Fatherhood: Learning it the Hard Way

As a parent, who hasn’t said to their child, “don’t touch that!  It’s hot!”?

Maybe it was your toddler reaching for the hot eye of a stove. Or maybe it was a pan of brownies that just came out of the oven. Or if you’re me, maybe it was a shiny external exhaust pipe of a fancy looking sports car.

As a five-year-old walking through a parking lot, I was captivated by the exterior exhaust pipes of a car that looked like it was straight out of the Great Gatsby. My parents told me in no uncertain terms that I wasn’t to touch the still-hot pipes.

Once I heard that I wasn’t supposed to touch them, I immediately knew I wanted – no, needed – to touch those pipes. I waited until my parents went around the corner and grabbed the shiny metal with my five-year-old hand. To no one’s surprise but my own, the outline of the metal pipe burned onto my hand and left me running to my parents for help.

I remember my parents asking me why I had touched it. I can’t remember my answer. And, I remember them taking care of my hand as best they could.

I also absolutely remember the make, model, and color of that sports car.

Why is this worth thinking about? Well, I have been thinking for a long time about how best to help my children grow up to be adults.

When my children were very young, everything in my being wanted to protect them. I wanted to protect them from themselves, from each other, from other children and from anything and everything in the world that might hurt them. This is normal and right. This is our job as parents of very young children.

But as they grow up, our ability to follow them around and physically stop them from doing certain things is not as absolute as it once was. They go to school, they go to various activities., eventually they drive cars. We just aren’t able to be as physically present as we were when they were little. We can’t follow three feet behind them waiting to stop them from touching the light socket with a fork. (And yes, I did that too. I have a very healthy fear of electricity to this day.)

In short, they have more independence and more free time to make mistakes and bad decisions. And quite frankly, since they’re responsible for making more of their own decisions, and they aren’t particularly experienced at making them, many of their choices will be bad, at least at first.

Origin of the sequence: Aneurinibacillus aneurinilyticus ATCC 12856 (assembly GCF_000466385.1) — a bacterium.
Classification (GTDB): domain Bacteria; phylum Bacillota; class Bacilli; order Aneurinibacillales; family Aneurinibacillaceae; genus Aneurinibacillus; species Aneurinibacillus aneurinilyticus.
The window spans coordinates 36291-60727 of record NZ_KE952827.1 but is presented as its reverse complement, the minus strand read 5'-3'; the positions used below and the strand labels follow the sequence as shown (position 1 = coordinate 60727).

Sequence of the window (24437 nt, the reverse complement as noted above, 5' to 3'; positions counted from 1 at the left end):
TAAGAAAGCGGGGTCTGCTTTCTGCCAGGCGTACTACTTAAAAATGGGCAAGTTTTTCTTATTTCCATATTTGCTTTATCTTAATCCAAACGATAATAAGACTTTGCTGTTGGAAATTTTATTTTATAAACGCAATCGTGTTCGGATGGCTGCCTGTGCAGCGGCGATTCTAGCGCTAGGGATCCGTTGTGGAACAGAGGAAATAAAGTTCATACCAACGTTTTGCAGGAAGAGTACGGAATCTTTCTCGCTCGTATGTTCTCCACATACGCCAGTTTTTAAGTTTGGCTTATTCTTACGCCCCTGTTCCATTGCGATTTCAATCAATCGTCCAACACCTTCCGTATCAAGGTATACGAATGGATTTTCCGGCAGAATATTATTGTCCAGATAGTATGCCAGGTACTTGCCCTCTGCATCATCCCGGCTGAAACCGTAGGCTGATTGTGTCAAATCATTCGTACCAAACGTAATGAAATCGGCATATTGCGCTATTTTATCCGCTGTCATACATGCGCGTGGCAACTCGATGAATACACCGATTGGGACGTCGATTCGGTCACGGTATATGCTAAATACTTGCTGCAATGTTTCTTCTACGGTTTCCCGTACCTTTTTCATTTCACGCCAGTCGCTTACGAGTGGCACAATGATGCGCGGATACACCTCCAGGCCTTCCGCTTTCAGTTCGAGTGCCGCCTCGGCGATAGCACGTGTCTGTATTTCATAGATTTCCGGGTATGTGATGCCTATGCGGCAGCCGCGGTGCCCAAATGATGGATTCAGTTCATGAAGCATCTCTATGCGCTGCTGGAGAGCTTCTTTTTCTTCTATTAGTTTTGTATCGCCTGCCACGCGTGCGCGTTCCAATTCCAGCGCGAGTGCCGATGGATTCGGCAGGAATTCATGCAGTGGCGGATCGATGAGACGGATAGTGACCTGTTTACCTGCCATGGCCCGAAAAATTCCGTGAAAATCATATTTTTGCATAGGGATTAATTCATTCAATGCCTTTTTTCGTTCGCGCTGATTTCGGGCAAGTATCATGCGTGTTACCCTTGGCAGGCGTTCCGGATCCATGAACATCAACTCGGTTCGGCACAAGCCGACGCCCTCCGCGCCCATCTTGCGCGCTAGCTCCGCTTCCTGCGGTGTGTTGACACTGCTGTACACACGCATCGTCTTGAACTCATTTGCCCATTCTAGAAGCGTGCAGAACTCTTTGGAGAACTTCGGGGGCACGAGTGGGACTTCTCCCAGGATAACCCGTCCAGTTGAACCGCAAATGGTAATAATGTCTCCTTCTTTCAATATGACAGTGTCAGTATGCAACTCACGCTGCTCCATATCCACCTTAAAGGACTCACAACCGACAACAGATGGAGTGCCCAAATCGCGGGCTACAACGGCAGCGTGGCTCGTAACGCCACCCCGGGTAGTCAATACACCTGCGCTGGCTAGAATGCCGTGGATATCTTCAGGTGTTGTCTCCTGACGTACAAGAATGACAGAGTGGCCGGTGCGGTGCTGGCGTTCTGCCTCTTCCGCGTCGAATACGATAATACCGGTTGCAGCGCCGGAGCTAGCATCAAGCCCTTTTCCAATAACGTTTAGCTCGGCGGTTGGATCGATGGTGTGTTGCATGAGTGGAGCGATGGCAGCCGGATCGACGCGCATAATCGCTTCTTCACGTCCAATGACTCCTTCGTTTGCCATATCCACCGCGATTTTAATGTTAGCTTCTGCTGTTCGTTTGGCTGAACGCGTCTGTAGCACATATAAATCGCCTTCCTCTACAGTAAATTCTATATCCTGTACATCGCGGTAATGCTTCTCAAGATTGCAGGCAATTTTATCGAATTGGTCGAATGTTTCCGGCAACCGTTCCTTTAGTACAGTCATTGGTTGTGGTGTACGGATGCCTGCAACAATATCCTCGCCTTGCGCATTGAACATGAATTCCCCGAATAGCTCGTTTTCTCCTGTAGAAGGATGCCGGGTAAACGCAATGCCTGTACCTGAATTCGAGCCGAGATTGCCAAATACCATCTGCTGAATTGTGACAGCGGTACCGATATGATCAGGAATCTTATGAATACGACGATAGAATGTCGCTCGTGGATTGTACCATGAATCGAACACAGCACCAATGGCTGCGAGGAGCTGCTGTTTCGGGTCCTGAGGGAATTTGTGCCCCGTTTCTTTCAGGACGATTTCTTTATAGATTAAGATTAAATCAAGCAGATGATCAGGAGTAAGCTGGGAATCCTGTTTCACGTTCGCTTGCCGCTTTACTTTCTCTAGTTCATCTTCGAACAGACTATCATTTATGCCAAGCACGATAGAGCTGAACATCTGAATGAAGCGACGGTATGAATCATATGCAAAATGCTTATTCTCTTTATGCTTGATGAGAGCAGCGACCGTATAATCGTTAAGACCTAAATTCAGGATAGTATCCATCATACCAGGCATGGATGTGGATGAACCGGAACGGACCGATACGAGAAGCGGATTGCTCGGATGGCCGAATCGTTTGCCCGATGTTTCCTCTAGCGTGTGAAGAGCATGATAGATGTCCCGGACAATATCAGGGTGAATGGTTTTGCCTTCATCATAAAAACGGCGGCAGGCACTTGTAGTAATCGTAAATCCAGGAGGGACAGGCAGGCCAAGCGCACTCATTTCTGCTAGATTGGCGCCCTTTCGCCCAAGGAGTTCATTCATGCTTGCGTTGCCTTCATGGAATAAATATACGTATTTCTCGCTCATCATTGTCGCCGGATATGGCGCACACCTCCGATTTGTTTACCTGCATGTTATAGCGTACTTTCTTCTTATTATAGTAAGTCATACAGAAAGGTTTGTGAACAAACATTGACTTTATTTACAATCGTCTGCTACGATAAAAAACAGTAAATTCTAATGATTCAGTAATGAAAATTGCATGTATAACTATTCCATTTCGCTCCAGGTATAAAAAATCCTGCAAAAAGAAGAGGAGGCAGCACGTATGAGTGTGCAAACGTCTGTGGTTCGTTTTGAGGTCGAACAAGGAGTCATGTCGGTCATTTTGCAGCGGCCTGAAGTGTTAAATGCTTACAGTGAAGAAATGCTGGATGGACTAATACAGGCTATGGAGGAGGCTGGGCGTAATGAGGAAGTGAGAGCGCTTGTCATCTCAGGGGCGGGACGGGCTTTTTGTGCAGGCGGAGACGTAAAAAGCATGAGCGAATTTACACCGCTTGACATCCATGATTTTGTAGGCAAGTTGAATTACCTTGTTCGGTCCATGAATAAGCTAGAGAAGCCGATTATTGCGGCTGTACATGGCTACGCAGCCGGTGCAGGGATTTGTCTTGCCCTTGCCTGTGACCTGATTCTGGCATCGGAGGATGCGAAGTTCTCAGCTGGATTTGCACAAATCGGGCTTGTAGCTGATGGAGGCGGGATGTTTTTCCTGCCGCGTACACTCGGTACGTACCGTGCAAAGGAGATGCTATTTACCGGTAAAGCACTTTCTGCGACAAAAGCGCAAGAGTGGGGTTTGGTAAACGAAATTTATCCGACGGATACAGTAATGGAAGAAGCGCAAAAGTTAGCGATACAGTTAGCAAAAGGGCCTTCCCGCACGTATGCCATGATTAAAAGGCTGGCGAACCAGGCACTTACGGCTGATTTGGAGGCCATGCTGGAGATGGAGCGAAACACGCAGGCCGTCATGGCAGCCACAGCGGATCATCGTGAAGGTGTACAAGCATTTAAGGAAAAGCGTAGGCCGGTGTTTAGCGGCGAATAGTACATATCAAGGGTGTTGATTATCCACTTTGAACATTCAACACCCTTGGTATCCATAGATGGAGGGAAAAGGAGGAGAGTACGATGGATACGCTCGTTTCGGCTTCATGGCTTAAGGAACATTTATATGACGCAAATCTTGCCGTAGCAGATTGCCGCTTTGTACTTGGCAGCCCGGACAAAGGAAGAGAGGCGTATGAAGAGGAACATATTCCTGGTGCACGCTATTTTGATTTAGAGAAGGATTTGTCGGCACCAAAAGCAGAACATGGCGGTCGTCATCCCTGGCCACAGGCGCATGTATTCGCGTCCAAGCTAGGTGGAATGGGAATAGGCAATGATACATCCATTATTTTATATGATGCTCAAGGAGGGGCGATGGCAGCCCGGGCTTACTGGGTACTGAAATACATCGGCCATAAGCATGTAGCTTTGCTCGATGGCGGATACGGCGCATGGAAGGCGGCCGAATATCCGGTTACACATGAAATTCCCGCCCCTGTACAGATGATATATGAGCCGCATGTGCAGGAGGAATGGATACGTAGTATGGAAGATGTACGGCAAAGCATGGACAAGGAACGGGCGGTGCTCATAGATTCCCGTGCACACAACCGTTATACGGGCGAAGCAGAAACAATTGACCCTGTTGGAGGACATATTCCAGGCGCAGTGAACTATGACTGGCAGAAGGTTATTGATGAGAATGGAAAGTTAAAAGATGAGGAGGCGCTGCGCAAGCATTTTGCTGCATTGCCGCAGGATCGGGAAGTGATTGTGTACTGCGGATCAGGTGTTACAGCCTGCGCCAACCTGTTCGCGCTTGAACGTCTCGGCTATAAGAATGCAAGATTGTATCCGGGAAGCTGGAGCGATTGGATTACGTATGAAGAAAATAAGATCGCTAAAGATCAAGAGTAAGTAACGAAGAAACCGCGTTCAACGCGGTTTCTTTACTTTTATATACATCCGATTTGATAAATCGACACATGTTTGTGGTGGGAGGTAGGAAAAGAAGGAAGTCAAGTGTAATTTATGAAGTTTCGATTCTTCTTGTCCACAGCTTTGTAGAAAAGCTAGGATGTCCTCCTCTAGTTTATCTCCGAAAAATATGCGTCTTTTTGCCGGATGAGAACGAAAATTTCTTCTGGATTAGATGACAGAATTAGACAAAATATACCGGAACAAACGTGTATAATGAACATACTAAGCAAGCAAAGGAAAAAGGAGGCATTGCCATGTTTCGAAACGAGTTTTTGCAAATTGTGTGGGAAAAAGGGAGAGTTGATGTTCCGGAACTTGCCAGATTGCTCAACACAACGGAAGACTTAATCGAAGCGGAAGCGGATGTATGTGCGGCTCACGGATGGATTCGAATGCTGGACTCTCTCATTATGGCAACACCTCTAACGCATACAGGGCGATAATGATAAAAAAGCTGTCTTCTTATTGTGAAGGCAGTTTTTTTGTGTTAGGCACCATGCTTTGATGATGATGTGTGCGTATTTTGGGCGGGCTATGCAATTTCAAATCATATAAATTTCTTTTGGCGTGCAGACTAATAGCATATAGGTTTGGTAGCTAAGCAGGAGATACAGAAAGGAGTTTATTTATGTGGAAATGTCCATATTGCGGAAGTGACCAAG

The question is not whether we stop our children from making bad decisions. The question is whether we should let our children suffer the consequences of those bad decisions.

For example, my child received a bad grade in math. Predictably, she told me it couldn’t be her fault. I did some investigating and found out that the math teacher was new and inexperienced. After digging further, I found out that the school was receiving complaints about her from a lot of students and in fact, the school wasn’t going to renew her contract. Armed with that knowledge, I created the narrative at our house that the bad grade wasn’t my child’s fault, it was the teacher’s fault. I think I even suggested that the school should round everyone’s grade up by some amount to reflect a more appropriate grade.

In my mind, I justified my narrative, thinking I was supposed to protect my daughter from unfairness and wrongdoing, but the truth is I wanted her to be happy. Happy in life, happy at home, happy with me and just generally happy so that we could return to a happy, comfortable home life. If I’m really honest, I just wanted to avoid the conflict of having to deal with the situation. But I sacrificed a lot to get back to my own comfortable status quo.

By making the grade about the teacher and not her, I made my daughter a victim. In trying to remove the natural consequences of her bad decision (not studying), I was preventing her from feeling the disappointment of her math grade. But most importantly, I removed her responsibility for the failure. Effectively, my child no longer responsible for her own grades.

I was literally stopping the learning process.

Allowing our children to suffer consequences of their bad decisions is much harder. It is not a happy place for either the child or the parent. I’m not talking about anything that is fatal or final. But instead, I’m referring to something akin to letting “children sleep in the bed they’ve made.”